Why I (reluctantly) came back to the Polar flock

Today I placed my order for a Polar V800. Not that I think it’s necessarily the best training watch, or Polar the best web environment for workout analysis. But … they do a few things right I think are important for training. I’ll go into that in my ultrasubjective review of tracking apps and watches – soon to come on this blog.

polar_v800_01

Polar V800 (photo from polar.com)

The story: About 8 years ago I moved away from Polar because I found the Suunto T3 to be more innovative. Their unique „training effect“ function gives you real time feedback on your workout in a way no other tracking app or watch can do. Unfortunately, my device kept giving – sporadically, but often enough – way strange HR readings. Suunto support was friendly but possibly inefficient: Instead of digging for the reasons they kindly kept giving me warranty replacements. After about three years, when even the third unit proved unreliable, I deposited the watch in the trash can and bought a Polar RCX3.

Two years later, the Polar also began to show strange HR figures. At times my heart would seem to beat at over 200, or then around 60 in the midst of strenuous exercise. Today I think it might be an issue of belt not being moist enough. At the same time I developed an allergy to the belt. Also, synching the RCX3 with polarpersonaltrainer.com was always a pain, would often only work after 3 or 4 tries and take forever. So when the battery ran out, I decided it was time for a change.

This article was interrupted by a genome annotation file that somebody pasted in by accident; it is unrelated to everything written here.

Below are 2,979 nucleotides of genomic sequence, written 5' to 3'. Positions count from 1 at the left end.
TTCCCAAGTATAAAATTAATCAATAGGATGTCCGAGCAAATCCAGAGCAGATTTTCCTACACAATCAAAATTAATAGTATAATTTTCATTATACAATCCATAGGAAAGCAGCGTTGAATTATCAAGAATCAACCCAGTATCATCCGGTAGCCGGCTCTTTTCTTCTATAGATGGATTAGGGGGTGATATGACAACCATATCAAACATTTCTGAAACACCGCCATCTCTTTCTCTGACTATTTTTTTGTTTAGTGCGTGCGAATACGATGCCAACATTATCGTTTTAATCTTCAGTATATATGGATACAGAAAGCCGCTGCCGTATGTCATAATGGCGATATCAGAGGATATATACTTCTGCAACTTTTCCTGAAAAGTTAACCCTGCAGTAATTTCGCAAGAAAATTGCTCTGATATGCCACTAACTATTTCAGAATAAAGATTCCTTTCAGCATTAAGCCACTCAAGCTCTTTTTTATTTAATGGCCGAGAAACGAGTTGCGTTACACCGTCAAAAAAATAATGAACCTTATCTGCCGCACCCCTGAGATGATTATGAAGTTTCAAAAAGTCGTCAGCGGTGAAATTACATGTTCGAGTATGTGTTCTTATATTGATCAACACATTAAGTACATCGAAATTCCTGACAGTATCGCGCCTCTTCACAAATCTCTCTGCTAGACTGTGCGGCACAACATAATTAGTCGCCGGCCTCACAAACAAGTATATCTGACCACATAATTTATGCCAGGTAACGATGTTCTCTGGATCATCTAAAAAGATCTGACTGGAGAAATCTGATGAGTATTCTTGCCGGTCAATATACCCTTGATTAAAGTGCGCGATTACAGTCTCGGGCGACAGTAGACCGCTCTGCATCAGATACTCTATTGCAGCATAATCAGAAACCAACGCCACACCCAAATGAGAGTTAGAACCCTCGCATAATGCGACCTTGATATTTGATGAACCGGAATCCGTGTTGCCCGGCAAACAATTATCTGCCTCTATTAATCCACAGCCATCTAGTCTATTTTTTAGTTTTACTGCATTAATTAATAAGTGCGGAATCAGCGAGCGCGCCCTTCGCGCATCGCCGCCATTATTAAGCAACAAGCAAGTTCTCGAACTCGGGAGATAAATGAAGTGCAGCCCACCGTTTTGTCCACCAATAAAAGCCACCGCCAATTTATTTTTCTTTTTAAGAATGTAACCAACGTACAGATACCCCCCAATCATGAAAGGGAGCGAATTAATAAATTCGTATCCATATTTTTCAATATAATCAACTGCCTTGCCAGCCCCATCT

Next step: Mio FUSE with optical HR sensor. Since the Mio tracking app was no good, I paired the FUSE with Runtastic Pro (around CHF 50 a year). It felt great to run or cycle without an HR belt and the heart beat readings seemed correct. The Runtastic app and web service were great fun, with maps, photo integration, voice feedback etc. However, I soon missed two elements I had come to like on the RCX3: Cumulated time in HR zone and training load (shown in the web service). Something similar – or even better – was provided by the Suunto „training effect“ function. As far as I can see, this is fundamental for targeted HR workouts. See article here: http://shop.sports-tracker.com/heartrateguide.

You’d think such essential information would be provided by most watches or tracking apps. Surprisingly, that doesn’t seem to be the case. After countless hours of searching the web, reading reviews and specs and writing to support staff, I came to the conclusion that only Suunto and Polar showed training intensity during the workout. All others would – if at all – only give you analysis after the run.

So, back to square one: I’v ordered my fourth Polar watch in 20 years. I’m going to pair it with the Mio FUSE or a Polar H7 Bluetooth belt I already have. Hands on report to follow on this blog some day. The alternative would have been a Suunto watch, but I didn’t want to buy into their world again.

Why reluctantly? Well … I dislike Polar’s approach to reserve functions that worked in entry level units to top devices. Example: Training load was something I liked on the RCX3. Today, the similarly priced M400 doesn’t support it, reason why I spent twice the money on a V800.

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